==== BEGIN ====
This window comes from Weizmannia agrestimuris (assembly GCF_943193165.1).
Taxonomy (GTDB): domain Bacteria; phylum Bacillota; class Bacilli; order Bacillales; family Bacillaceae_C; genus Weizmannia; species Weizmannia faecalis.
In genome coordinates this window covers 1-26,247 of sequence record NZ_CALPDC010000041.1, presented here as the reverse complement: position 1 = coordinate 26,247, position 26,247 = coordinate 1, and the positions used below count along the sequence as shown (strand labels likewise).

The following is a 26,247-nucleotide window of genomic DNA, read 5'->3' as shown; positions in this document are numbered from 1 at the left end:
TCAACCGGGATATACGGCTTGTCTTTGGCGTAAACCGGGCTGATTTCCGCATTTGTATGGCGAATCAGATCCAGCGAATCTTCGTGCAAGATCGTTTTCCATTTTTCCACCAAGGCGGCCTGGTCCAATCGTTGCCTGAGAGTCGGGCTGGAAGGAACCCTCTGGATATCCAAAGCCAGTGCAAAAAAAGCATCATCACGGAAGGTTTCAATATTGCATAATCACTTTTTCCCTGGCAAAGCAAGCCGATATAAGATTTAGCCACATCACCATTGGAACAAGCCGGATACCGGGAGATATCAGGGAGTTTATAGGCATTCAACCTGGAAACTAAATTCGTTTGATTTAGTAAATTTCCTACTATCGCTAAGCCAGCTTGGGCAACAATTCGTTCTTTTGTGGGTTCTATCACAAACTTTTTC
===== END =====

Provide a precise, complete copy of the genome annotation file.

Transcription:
This window comes from Weizmannia agrestimuris (assembly GCF_943193165.1).
Taxonomy (GTDB): domain Bacteria; phylum Bacillota; class Bacilli; order Bacillales; family Bacillaceae_C; genus Weizmannia; species Weizmannia faecalis.
In genome coordinates this window covers 1-26,247 of sequence record NZ_CALPDC010000041.1, presented here as the reverse complement: position 1 = coordinate 26,247, position 26,247 = coordinate 1, and the positions used below count along the sequence as shown (strand labels likewise).

The following is a 26,247-nucleotide window of genomic DNA, read 5'->3' as shown; positions in this document are numbered from 1 at the left end:
TCAACCGGGATATACGGCTTGTCTTTGGCGTAAACCGGGCTGATTTCCGCATTTGTATGGCGAATCAGATCCAGCGAATCTTCGTGCAAGATCGTTTTCCATTTTTCCACCAAGGCGGCCTGGTCCAATCGTTGCCTGAGAGTCGGGCTGGAAGGAACCCTCTGGATATCCAAAGCCAGTGCAAAAAAAGCATCATCACGGAAGGTTTCAATATTGCATAATCACTTTTTCCCTGGCAAAGCAAGCCGATATAAGATTTAGCCACATCACCATTGGAACAAGCCGGATACCGGGAGATATCAGGGAGTTTATAGGCATTCAACCTGGAAACTAAATTCGTTTGATTTAGTAAATTTCCTACTATCGCTAAGCCAGCTTGGGCAACAATTCGTTCTTTTGTGGGTTCTATCACAAACTTTTTC